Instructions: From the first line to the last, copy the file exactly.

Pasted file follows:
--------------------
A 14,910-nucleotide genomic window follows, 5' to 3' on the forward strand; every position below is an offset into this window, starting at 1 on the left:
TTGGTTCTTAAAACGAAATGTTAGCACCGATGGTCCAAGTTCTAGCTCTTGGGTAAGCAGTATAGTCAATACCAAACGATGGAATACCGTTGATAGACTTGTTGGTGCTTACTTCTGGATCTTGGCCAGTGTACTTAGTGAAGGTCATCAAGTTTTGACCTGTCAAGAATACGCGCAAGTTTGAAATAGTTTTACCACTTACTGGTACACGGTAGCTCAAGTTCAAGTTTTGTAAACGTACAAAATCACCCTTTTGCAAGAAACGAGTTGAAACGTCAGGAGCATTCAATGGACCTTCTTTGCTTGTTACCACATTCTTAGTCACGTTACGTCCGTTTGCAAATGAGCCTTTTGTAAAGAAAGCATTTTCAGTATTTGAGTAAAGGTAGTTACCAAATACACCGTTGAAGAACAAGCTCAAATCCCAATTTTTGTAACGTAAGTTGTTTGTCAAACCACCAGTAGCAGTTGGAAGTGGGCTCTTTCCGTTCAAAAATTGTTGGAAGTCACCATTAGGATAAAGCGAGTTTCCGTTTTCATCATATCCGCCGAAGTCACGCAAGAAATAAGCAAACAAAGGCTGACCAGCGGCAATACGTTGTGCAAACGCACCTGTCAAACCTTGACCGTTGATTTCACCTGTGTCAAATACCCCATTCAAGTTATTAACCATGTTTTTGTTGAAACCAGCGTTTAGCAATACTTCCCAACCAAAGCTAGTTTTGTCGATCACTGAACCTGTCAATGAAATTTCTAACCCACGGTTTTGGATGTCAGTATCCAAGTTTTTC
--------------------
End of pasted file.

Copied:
A 14,910-nucleotide genomic window follows, 5' to 3' on the forward strand; every position below is an offset into this window, starting at 1 on the left:
TTGGTTCTTAAAACGAAATGTTAGCACCGATGGTCCAAGTTCTAGCTCTTGGGTAAGCAGTATAGTCAATACCAAACGATGGAATACCGTTGATAGACTTGTTGGTGCTTACTTCTGGATCTTGGCCAGTGTACTTAGTGAAGGTCATCAAGTTTTGACCTGTCAAGAATACGCGCAAGTTTGAAATAGTTTTACCACTTACTGGTACACGGTAGCTCAAGTTCAAGTTTTGTAAACGTACAAAATCACCCTTTTGCAAGAAACGAGTTGAAACGTCAGGAGCATTCAATGGACCTTCTTTGCTTGTTACCACATTCTTAGTCACGTTACGTCCGTTTGCAAATGAGCCTTTTGTAAAGAAAGCATTTTCAGTATTTGAGTAAAGGTAGTTACCAAATACACCGTTGAAGAACAAGCTCAAATCCCAATTTTTGTAACGTAAGTTGTTTGTCAAACCACCAGTAGCAGTTGGAAGTGGGCTCTTTCCGTTCAAAAATTGTTGGAAGTCACCATTAGGATAAAGCGAGTTTCCGTTTTCATCATATCCGCCGAAGTCACGCAAGAAATAAGCAAACAAAGGCTGACCAGCGGCAATACGTTGTGCAAACGCACCTGTCAAACCTTGACCGTTGATTTCACCTGTGTCAAATACCCCATTCAAGTTATTAACCATGTTTTTGTTGAAACCAGCGTTTAGCAATACTTCCCAACCAAAGCTAGTTTTGTCGATCACTGAACCTGTCAATGAAATTTCTAACCCACGGTTTTGGATGTCAGTATCCAAGTTTTTC